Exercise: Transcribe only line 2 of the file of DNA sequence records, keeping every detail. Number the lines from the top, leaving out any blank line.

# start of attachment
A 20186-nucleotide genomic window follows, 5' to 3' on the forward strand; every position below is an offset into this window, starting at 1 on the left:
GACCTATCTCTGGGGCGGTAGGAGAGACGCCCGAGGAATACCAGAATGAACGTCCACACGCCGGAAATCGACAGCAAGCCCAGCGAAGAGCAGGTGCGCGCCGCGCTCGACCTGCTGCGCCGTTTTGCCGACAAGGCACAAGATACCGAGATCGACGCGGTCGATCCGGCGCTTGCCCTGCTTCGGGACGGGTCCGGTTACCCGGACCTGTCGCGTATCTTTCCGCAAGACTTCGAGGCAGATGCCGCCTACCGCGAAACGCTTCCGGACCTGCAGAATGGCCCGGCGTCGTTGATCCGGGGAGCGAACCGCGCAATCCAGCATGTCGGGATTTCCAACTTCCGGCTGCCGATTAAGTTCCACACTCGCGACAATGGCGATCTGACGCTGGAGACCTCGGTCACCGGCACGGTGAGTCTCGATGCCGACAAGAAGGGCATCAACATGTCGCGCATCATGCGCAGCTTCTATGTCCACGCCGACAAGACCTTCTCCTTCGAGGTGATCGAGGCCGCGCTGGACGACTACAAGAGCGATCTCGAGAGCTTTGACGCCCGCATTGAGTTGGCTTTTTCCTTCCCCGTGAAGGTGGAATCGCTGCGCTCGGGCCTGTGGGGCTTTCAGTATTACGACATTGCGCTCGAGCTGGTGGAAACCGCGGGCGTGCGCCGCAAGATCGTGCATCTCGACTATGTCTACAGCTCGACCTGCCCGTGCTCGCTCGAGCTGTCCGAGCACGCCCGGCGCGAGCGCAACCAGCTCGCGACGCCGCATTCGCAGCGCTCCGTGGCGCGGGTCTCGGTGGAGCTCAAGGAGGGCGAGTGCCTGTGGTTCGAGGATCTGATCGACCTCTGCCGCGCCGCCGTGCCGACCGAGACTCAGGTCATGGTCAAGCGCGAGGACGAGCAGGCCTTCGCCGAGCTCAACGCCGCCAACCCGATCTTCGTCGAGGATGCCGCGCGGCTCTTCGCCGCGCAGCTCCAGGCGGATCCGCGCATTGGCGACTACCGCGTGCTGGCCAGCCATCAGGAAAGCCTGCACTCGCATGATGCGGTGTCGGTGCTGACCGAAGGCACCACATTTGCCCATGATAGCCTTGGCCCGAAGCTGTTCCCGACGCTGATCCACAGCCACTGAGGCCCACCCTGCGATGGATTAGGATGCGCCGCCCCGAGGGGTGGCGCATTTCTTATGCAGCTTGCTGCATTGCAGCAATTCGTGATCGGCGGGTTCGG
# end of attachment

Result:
GACCTATCTCTGGGGCGGTAGGAGAGACGCCCGAGGAATACCAGAATGAACGTCCACACGCCGGAAATCGACAGCAAGCCCAGCGAAGAGCAGGTGCGCGCCGCGCTCGACCTGCTGCGCCGTTTTGCCGACAAGGCACAAGATACCGAGATCGACGCGGTCGATCCGGCGCTTGCCCTGCTTCGGGACGGGTCCGGTTACCCGGACCTGTCGCGTATCTTTCCGCAAGACTTCGAGGCAGATGCCGCCTACCGCGAAACGCTTCCGGACCTGCAGAATGGCCCGGCGTCGTTGATCCGGGGAGCGAACCGCGCAATCCAGCATGTCGGGATTTCCAACTTCCGGCTGCCGATTAAGTTCCACACTCGCGACAATGGCGATCTGACGCTGGAGACCTCGGTCACCGGCACGGTGAGTCTCGATGCCGACAAGAAGGGCATCAACATGTCGCGCATCATGCGCAGCTTCTATGTCCACGCCGACAAGACCTTCTCCTTCGAGGTGATCGAGGCCGCGCTGGACGACTACAAGAGCGATCTCGAGAGCTTTGACGCCCGCATTGAGTTGGCTTTTTCCTTCCCCGTGAAGGTGGAATCGCTGCGCTCGGGCCTGTGGGGCTTTCAGTATTACGACATTGCGCTCGAGCTGGTGGAAACCGCGGGCGTGCGCCGCAAGATCGTGCATCTCGACTATGTCTACAGCTCGACCTGCCCGTGCTCGCTCGAGCTGTCCGAGCACGCCCGGCGCGAGCGCAACCAGCTCGCGACGCCGCATTCGCAGCGCTCCGTGGCGCGGGTCTCGGTGGAGCTCAAGGAGGGCGAGTGCCTGTGGTTCGAGGATCTGATCGACCTCTGCCGCGCCGCCGTGCCGACCGAGACTCAGGTCATGGTCAAGCGCGAGGACGAGCAGGCCTTCGCCGAGCTCAACGCCGCCAACCCGATCTTCGTCGAGGATGCCGCGCGGCTCTTCGCCGCGCAGCTCCAGGCGGATCCGCGCATTGGCGACTACCGCGTGCTGGCCAGCCATCAGGAAAGCCTGCACTCGCATGATGCGGTGTCGGTGCTGACCGAAGGCACCACATTTGCCCATGATAGCCTTGGCCCGAAGCTGTTCCCGACGCTGATCCACAGCCACTGAGGCCCACCCTGCGATGGATTAGGATGCGCCGCCCCGAGGGGTGGCGCATTTCTTATGCAGCTTGCTGCATTGCAGCAATTCGTGATCGGCGGGTTCGG